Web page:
Monday, June 26, 2017

Dave Tomlinson discusses his new book, “Around the World in 80 Tales”

For Dave Tomlinson, the greatest fulfillment in being a travel writer is the potential to inspire the wanderlust that others may see the world for themselves.  If the world is a book, Dave wants you to read more than just the page you are on now.      Dave has passion for travel, outdoor adventure and cultural understanding.  This has seen him explore over 50 countries across 5 continents of the world.  He’s used his love of travel to create a website and write two books.  Travel Unravelled is a guide book for travelling the world on a budget and Around the World in 80 Tales is a collection of his experiences doing exactly that.

D.O: Thanks for joining us today on Authors' Curtilage Book Dialogue, and welcome.

DT: Thank you, it’s nice to be here.

D.O: The audience would like to know which part of the world you’re joining us from.

DT: Down under.  I’m originally from the south island of New Zealand but now living in sunny Brisbane in Australia.  

D.O: Thanks for joining us. When did you know you wanted to become a writer?

DT: When I realised that I could string words together in a way that informs, educates and entertains readers.

D.O: What are the various craft you've studied before you came into the entertainment industry or do you just possess some natural tendencies to write stories?

DT: I think travel and writing are intrinsically linked.  I always feel inspired to tell others about the people, places, the unique cultures and experiences that exist beyond their own horizons.   

D.O: What are the steps you took to develop your book from a rough draft into a published novel?

DT:  The interesting thing about this book was that originally it never going to be a book.  It evolved from a series of true stories I was writing based on my adventures.  When the title of Around the World in 80 Tales occurred to me, the book was developed from that. 

D.O: What did you do differently in your book to make readers feel fear, concern, sadness, love and laughter?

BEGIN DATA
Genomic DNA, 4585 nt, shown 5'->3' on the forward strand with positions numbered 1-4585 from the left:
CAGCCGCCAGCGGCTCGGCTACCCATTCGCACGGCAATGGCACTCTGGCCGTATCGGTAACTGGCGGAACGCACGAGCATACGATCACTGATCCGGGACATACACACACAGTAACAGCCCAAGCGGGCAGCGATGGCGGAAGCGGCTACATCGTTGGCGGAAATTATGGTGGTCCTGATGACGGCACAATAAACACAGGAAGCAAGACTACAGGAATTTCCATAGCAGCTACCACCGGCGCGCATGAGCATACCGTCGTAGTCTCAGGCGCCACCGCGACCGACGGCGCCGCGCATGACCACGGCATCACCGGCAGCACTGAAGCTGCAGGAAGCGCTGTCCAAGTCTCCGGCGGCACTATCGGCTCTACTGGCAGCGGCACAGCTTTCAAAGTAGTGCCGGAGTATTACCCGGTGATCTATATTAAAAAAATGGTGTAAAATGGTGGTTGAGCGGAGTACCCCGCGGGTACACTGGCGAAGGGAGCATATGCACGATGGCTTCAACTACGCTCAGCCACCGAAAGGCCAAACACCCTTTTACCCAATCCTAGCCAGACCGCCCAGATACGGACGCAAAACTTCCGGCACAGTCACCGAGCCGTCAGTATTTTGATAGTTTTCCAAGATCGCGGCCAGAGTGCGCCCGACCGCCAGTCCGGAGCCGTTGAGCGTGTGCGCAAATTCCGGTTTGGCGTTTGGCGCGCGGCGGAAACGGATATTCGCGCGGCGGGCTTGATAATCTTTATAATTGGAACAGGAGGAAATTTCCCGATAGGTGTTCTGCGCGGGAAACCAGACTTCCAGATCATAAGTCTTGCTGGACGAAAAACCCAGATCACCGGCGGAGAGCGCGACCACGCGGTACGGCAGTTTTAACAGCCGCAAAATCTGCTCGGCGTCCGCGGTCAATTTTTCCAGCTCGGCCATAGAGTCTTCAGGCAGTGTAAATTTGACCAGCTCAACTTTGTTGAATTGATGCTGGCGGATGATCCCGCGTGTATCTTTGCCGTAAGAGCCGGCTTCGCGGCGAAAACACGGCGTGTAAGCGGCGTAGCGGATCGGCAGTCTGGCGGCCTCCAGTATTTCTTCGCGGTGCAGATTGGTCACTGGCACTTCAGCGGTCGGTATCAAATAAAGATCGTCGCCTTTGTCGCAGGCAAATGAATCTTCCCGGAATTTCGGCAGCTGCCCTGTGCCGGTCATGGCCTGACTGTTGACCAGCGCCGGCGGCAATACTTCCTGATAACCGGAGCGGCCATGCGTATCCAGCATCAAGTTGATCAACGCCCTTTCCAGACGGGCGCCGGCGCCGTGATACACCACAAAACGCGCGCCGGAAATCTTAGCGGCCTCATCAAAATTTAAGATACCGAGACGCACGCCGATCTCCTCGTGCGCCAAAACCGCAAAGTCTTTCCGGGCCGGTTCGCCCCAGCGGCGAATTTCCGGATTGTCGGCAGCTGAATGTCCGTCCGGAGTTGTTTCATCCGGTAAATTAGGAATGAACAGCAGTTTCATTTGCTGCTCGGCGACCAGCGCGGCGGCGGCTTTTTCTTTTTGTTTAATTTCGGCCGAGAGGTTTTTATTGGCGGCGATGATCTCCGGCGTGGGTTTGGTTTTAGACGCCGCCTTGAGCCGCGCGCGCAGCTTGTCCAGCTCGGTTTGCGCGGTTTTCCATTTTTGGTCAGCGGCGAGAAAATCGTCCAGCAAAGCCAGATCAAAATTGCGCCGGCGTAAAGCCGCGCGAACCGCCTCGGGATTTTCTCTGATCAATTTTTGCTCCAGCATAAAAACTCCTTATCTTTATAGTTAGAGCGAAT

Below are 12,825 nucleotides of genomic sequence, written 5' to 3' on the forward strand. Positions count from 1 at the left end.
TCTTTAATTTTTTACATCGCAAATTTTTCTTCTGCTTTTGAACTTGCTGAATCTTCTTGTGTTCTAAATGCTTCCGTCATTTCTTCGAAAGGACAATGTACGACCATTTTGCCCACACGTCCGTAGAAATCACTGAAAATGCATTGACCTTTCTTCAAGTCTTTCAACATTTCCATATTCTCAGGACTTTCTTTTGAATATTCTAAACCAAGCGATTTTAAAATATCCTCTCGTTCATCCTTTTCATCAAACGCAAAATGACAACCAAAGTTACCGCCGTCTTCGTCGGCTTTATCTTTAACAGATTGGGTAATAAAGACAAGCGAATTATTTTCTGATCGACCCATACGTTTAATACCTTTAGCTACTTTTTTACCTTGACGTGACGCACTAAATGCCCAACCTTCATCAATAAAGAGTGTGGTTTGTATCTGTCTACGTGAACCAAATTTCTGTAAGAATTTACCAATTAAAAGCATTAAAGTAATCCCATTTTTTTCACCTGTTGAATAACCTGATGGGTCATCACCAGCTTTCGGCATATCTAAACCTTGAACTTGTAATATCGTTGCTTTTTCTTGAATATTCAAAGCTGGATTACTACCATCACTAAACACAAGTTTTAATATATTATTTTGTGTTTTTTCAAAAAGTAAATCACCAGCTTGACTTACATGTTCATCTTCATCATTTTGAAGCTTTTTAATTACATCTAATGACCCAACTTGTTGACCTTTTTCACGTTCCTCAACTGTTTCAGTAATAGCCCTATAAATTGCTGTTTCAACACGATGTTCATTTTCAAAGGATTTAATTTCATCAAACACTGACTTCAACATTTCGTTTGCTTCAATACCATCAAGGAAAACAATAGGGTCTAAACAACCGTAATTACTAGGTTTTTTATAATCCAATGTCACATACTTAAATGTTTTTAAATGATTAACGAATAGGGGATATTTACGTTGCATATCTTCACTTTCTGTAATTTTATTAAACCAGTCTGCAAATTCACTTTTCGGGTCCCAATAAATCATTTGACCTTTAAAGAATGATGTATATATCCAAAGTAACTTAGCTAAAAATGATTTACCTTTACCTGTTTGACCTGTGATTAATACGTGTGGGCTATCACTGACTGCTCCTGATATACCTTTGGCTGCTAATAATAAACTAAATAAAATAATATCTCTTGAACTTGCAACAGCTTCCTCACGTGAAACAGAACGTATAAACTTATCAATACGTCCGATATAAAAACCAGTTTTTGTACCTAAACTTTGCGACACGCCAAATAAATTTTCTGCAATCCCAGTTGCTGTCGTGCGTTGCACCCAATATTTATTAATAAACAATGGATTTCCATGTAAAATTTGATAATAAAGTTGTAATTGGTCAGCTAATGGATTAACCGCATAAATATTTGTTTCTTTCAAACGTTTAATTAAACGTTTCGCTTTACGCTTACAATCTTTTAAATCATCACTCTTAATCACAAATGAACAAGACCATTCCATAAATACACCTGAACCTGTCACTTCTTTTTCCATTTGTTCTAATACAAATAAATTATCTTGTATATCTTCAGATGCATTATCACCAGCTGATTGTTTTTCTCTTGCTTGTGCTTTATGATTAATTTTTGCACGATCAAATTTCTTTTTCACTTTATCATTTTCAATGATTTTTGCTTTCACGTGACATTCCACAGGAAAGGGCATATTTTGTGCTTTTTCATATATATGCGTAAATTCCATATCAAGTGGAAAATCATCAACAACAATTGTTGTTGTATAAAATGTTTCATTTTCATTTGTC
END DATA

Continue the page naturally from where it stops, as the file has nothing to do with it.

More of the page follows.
DT:  I felt a sense of obligation to describe my travels in the most real way that I could.  Like painting a picture that makes people
realise that for all the wonderful rewards, there are also some gritty realities that I’ve experienced along the way.     

D.O: What sensitive materials does your book deal with?

DT:  A couple of my stories shine a light into some of the darkest events in our history.  I relate my experiences of visiting the Killing Fields in Cambodia and the museums dedicated to the bombing of Nagasaki and Hiroshima in Japan.  These were emotional experiences and that I’ve described objectively and didn’t sugar coat.         

D.O: That’s good. What's the subject matter of your book?

DT:  The highs and lows of travel through five continents of the world.  Through 80 unique tales, I’ve written about a diverse range of experiences in no particular order.  This makes for light, easy and enjoyable reading.   

D.O: What is the underlying theme that explored truth or moral in your book?

DT: The theme of the book is adventure that embraces the good, bad and ugly of travel.  It’s an insight into the life of a backpacker as he makes his way from one experience to the next.  Not always comfortable but always loving the journey.   

D.O: What town or city does your book story portray and what is the feeling we have in this dwelling places?

DT: A range of different towns, cities and places, each with their own atmosphere and daily rhythms.   

D.O: Having a unique point of view in telling a story provides your story with intention. From how many characters' viewpoint is your entire book seen from?

DT:  This is the world seen through my eyes. 

D.O: What do these points of views infuse into each of the chapter in your book?

DT: By nature, I’m an optimistic and happy person and I think that’s reflected in my writing.  I always try to see the good in people and places but feel it’s also important to be honest in my opinions.

D.O: What does the lead character of your book want most in the world?

DT:  To feel a sense of accomplishment and fulfilment through his cultural exchanges and experiences.  

D.O: What does he do to achieve this goal?

DT:  Travel the well-established tourist trails and also to some remote corners beyond them.  Often the most memorable experiences are gained on the road less travelled.    

D.O: How do you think your book will influence reader’s growth positively?

DT:  For me, the greatest fulfilment in being a travel writer is the potential to inspire the wanderlust others that they may see the world for themselves.  If the world is a book, I want them to read more than just the page they are on now.      

D.O: Any hint about your next book?

DT:  Around the World in Another 80 Tales?  No, I’ll probably need to create something different but I’m sure that the spirit of adventure will stimulate that.

D.O: [SMILES] definitely it will. What better effort do you suggest writers, put into their writing to have great sales in the ever-changing economics of the entertainment industry?

DT:  Pay attention to the detail of spelling, grammar and general readability.  Be professional in your approach and you’ll be rewarded accordingly.  

D.O: Thank you once again for joining us on Authors Curtilage Book Dialogue. We
wish you the publishing best and hope that all good things come your way with your book.

DT:  Thank you.  It’s been a pleasure and I appreciate the opportunity.  Best wishes to you also.  

Dave Tomlinson joined Authors’ Curtilage Book Dialogue via email from Sunny Brisbane in Australia.

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